The full Peaks of the Balkans trek is a 192 kilometer (119 mile) circuit through the remote mountain areas of northern Albania, western Kosovo and southern Montenegro. The trail is designed to be accomplished in ten days, including overnight home stays with families in local villages.
The trail is a loop, so you can begin and end it in any number of locations. Theth or Valbona, Albania are the most common trailheads. However, you can also choose to set off from Pejë (Kosovo) or Plav (Montenegro).
The official Peaks of the Balkans circuit (above) purportedly features some dull moments, including dirt and tarmac roads rather than mountain trails. This was partly the result of politics, to ensure that trekkers following the route would spend an equivalent number of days in each of the three countries. As such, the official trail is not always optimized for the best views or experiences.
Private trekking agencies have since stepped in to offer routes that include a “best of” Peaks of the Balkans and other alternative trekking experiences that remain aligned with organizing premise of supporting rural and sustainable tourism, while delivering a more memorable experience.
This is what we did.
Peaks of the Balkans, Modified (Our Route): 12 Days
You can find all the details of our modified route in this Peaks of the Balkans, Day by Day article, including the itinerary, distances and trekking times. We've also incorporated all of this into a nifty Peaks of the Balkans table with itinerary, accommodation and transport information. Finally, you can see the visual of our route in the Google Map above.
There are endless options when considering an optimal Peaks of the Balkans itinerary. This is a strength of the route, but it also can result in decision paralysis. We know this well from our own experience. To help you out, here are the main changes and additions we made to the original Peaks of the Balkans route on our modified 12-day trek. We recommend all of them, as they formed some of the best experiences of our journey.
Ferry Across Lake Koman, Albania: Begin your adventure in Shkodër and take an early morning public bus to catch the ferry from Koman to Fierzë. The 3-hour journey across this manmade lake will take you through stunning canyon and mountain scenery, and will cost only 500 lek (€4/$5).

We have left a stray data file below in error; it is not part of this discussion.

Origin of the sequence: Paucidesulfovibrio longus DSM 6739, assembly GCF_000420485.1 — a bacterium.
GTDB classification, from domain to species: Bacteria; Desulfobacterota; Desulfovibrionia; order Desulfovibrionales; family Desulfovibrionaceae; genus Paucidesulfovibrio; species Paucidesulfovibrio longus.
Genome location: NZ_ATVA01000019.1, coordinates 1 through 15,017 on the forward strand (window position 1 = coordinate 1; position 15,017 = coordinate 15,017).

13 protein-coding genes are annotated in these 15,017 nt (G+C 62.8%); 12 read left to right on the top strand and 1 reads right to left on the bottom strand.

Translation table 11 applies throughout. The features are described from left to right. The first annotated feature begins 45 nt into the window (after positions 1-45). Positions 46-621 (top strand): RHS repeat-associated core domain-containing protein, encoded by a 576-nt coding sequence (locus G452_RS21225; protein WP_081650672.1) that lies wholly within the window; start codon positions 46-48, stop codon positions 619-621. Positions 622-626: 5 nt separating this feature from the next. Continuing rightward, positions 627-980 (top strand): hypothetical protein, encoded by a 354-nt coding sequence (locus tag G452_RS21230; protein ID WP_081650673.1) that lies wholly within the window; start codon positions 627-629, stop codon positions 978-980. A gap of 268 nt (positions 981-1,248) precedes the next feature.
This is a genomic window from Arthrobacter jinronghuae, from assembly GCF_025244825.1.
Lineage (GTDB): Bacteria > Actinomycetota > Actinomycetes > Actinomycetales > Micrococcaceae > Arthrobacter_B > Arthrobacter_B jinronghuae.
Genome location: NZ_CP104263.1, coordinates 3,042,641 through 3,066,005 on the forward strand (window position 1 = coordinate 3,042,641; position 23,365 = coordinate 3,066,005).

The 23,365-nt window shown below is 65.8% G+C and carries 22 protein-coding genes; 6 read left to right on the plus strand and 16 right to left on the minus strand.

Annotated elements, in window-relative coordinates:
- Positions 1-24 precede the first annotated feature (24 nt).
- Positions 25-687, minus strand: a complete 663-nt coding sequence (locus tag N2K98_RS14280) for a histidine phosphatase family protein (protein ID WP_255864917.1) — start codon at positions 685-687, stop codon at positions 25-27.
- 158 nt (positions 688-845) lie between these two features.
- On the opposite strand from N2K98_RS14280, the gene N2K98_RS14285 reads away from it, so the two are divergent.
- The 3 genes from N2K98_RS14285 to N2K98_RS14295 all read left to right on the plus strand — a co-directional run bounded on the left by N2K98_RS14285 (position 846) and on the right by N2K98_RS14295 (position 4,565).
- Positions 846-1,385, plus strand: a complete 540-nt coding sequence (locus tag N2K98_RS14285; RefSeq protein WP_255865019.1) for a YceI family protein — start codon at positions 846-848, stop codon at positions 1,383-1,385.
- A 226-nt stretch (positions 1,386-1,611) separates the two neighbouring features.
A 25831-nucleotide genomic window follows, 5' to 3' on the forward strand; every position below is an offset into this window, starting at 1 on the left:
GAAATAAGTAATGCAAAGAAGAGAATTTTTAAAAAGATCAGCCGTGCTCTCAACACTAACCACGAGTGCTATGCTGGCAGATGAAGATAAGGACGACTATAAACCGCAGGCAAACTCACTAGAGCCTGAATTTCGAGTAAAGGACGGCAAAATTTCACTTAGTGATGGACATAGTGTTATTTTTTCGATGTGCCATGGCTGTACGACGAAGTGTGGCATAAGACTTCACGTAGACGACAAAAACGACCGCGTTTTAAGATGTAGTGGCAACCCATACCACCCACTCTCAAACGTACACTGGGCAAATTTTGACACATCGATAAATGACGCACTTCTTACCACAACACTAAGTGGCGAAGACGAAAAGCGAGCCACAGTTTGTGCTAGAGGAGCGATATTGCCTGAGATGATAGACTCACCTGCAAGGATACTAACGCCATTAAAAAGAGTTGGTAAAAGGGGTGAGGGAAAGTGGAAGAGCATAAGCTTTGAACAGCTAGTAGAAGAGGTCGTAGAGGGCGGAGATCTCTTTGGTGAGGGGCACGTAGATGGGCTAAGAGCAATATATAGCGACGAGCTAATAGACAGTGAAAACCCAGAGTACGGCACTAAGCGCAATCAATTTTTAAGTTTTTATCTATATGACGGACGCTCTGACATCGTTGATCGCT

Valbona to Çerem, Albania: There is the standard Peaks of the Balkans route to get to Çerem, but we suggest you take the trail that goes through Qafa Perslopit and Stanet e Derzhanes. You begin from Valbona with a steep 1200m/2900 ft climb from Valbona, but the trail is beautiful and is worth the effort.
Not only can you enjoy great views of the granite peaks of the Accursed Mountains, but you cross high pastures filled with shepherds' huts. You may even find yourself welcomed in one of them for coffee, as we were.
Mt. Gjeravica, Kosovo: This trail from the shepherd village of Dobërdol, Albania will take you across several mountain passes, valleys and lakes to finally reach the summit of Mt Gjeravica, the highest peak in Kosovo (2,656m/8,714ft). The views from the top, especially of the turquoise alpine lakes below are impressive. If you are interested in taking this side trip detour, you'll need to arrange transport from Gropa Erenikut.
Mt. Hajla, Kosovo: This is an easy side trip from the standard Peaks of the Balkans trail between the villages of Reka e Allages and Drelaj, Kosovo. From below, Mt Hajla may not look like much, but once you get to the top and walk along its ridge you will not be disappointed by the views into both Kosovo and Montenegro.